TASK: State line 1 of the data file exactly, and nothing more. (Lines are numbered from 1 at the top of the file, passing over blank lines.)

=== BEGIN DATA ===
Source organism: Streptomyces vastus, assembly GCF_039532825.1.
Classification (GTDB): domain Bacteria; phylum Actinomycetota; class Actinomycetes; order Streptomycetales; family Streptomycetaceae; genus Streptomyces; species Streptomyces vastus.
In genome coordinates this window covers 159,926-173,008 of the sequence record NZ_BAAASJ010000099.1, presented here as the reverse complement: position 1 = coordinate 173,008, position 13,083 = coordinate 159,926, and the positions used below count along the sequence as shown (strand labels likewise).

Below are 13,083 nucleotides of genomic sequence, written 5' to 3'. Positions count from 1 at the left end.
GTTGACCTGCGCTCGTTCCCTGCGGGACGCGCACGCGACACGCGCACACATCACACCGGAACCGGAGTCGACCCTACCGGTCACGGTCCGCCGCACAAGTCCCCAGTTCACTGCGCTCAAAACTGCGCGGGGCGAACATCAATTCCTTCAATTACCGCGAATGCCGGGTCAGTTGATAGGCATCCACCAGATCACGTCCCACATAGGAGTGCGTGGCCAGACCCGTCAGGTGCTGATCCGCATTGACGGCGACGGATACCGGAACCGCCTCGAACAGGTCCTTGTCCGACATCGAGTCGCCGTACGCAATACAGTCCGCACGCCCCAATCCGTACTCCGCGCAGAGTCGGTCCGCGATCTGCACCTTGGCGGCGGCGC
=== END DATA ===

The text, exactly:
Source organism: Streptomyces vastus, assembly GCF_039532825.1.